# Thread: Determine if a number lies on a 4-byte boundary

1. ## Determine if a number lies on a 4-byte boundary

I've been racking my mathless brain for the last 45 minutes, looked at two books (if Bit Twiddling Hacks counts as a book) all to no avail.

The answer is no doubt really obvious. I'm tired. Very, very tired.

EDIT: Yes, I have googled.

2. I'm not quite sure what you're asking here. If you want to find whether a number can be stored in 4 bytes, I'd check whether it's less than 2^32.

QuantumPete

3. I want to know if it's dead on a 4-byte boundary, like is it equal to 32, 64, 96 etc. I guess I could use a lookup table with a search, but I was hoping there's a way of calculating it.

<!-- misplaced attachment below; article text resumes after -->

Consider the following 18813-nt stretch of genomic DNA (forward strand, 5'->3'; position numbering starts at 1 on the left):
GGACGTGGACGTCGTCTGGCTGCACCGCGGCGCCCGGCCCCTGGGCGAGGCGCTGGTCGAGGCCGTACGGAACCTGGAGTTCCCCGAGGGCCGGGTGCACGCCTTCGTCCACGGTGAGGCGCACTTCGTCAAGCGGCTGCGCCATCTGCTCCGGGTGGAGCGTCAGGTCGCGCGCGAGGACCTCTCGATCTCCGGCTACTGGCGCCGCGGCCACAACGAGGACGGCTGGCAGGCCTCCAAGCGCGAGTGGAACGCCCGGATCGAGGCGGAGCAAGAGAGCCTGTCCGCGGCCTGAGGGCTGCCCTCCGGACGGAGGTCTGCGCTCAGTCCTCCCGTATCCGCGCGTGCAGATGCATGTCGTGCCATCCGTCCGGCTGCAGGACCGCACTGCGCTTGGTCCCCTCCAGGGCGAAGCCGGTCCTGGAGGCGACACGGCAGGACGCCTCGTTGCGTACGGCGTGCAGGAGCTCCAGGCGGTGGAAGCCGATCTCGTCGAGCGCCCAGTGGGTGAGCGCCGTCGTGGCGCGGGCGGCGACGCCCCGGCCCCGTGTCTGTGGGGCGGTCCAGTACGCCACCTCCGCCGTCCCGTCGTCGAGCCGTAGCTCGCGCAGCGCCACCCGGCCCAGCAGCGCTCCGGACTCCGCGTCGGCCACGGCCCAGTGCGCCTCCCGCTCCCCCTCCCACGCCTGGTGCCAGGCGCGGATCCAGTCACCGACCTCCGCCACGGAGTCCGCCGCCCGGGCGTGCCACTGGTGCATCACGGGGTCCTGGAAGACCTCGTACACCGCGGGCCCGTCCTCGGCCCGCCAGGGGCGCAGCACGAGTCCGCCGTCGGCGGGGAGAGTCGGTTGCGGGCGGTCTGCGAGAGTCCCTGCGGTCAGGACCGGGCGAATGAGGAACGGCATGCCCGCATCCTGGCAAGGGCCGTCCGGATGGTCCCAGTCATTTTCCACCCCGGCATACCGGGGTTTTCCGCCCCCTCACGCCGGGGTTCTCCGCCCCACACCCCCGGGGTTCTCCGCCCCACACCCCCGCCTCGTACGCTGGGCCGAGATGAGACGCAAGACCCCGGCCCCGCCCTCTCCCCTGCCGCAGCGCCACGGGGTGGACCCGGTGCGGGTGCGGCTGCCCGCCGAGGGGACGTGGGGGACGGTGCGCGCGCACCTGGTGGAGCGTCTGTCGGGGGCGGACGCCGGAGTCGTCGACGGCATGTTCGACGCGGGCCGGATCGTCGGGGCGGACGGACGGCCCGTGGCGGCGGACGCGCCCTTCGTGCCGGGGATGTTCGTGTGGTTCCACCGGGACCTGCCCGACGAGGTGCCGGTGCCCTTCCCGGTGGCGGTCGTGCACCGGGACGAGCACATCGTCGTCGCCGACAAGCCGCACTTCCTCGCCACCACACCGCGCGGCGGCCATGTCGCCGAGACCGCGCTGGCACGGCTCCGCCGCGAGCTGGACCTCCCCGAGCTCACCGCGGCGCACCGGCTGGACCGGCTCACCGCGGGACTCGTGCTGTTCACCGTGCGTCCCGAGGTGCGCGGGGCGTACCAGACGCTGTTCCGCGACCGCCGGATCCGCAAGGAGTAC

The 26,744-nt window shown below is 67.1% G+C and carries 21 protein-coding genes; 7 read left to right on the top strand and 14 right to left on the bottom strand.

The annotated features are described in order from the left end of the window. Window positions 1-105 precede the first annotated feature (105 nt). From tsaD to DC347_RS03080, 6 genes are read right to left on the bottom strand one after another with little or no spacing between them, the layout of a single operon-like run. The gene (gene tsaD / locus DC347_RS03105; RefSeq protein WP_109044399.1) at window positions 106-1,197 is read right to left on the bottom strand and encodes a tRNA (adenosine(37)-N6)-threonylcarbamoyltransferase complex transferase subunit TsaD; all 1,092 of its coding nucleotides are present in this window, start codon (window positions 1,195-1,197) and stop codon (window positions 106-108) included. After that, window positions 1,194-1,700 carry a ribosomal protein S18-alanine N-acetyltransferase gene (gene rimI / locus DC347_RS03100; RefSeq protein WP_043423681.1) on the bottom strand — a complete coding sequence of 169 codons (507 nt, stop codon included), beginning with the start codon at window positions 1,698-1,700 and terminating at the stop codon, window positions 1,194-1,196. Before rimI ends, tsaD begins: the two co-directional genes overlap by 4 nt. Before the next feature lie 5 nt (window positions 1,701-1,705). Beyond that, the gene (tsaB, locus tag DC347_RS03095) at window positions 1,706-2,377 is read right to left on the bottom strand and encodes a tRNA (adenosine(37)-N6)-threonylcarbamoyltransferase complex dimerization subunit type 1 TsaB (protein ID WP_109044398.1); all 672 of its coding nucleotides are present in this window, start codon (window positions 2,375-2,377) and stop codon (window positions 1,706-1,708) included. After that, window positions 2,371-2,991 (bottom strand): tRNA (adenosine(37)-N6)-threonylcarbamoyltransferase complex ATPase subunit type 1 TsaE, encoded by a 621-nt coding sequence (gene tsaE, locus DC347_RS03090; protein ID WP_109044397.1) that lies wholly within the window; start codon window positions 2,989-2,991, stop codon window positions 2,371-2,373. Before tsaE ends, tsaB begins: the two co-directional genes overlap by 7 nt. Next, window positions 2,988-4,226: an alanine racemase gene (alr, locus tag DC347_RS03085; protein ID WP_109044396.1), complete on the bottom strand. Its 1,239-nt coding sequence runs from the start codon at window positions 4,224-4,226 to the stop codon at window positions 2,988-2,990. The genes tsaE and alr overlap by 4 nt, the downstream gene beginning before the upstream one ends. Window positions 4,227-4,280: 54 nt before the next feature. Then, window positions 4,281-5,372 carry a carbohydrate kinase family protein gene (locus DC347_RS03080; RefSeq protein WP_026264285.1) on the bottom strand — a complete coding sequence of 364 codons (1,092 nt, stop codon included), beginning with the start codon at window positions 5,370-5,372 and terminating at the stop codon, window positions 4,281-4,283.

4. Hmm, you could mod it with for 4...

5. Or I could shoot myself in the FACE for being so stupid. Thank you.

6. Originally Posted by ahluka
Or I could shoot myself in the FACE for being so stupid. Thank you.
No problem ;-)

7. >I want to know if it's dead on a 4-byte boundary, like is it equal to 32, 64, 96 etc.
Code:
`    if ((num & 0x1f) == 0)`

8. The normal way to check the alignment is to and with alignment-1 and check that it's zero, e.g.
Code:
```   if ((address & 3) == 0) ... // it's aligned
else ... // unaligned.```
If you want to make it generic, you could do:
Code:
`   if ((address & sizeof(type)-1) == 0) ...`
This works for all types that have sizes that are 2^n, e.g 2, 4, 8, 16, 32, 64, etc.

Note that the parenthesis around (address & x) are necessary, otherwise the compiler will evaluate 3 == 0 [or whatever] first, then perform the and. If it's false, like in this case, it will be false all over, since X & 0 is always zero, so false. Don't ask me how I remember this, just trust me that if you've made the same mistake enough times, you don't forget quite so easily.

--
Mats

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